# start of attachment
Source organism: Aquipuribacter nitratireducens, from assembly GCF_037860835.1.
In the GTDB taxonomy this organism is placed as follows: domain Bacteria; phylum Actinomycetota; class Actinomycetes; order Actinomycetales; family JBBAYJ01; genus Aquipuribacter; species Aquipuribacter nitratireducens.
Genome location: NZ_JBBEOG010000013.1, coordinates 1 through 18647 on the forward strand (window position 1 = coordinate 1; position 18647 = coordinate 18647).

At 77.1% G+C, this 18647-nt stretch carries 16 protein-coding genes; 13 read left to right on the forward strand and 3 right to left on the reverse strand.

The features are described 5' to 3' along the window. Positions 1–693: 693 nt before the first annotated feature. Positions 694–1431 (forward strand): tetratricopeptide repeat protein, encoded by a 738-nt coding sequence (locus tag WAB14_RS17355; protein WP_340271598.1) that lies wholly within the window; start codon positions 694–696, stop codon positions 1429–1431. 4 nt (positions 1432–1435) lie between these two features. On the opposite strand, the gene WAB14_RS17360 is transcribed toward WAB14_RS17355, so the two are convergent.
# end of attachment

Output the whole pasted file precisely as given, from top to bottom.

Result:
Source organism: Aquipuribacter nitratireducens, from assembly GCF_037860835.1.
In the GTDB taxonomy this organism is placed as follows: domain Bacteria; phylum Actinomycetota; class Actinomycetes; order Actinomycetales; family JBBAYJ01; genus Aquipuribacter; species Aquipuribacter nitratireducens.
Genome location: NZ_JBBEOG010000013.1, coordinates 1 through 18647 on the forward strand (window position 1 = coordinate 1; position 18647 = coordinate 18647).

At 77.1% G+C, this 18647-nt stretch carries 16 protein-coding genes; 13 read left to right on the forward strand and 3 right to left on the reverse strand.

The features are described 5' to 3' along the window. Positions 1–693: 693 nt before the first annotated feature. Positions 694–1431 (forward strand): tetratricopeptide repeat protein, encoded by a 738-nt coding sequence (locus tag WAB14_RS17355; protein WP_340271598.1) that lies wholly within the window; start codon positions 694–696, stop codon positions 1429–1431. 4 nt (positions 1432–1435) lie between these two features. On the opposite strand, the gene WAB14_RS17360 is transcribed toward WAB14_RS17355, so the two are convergent.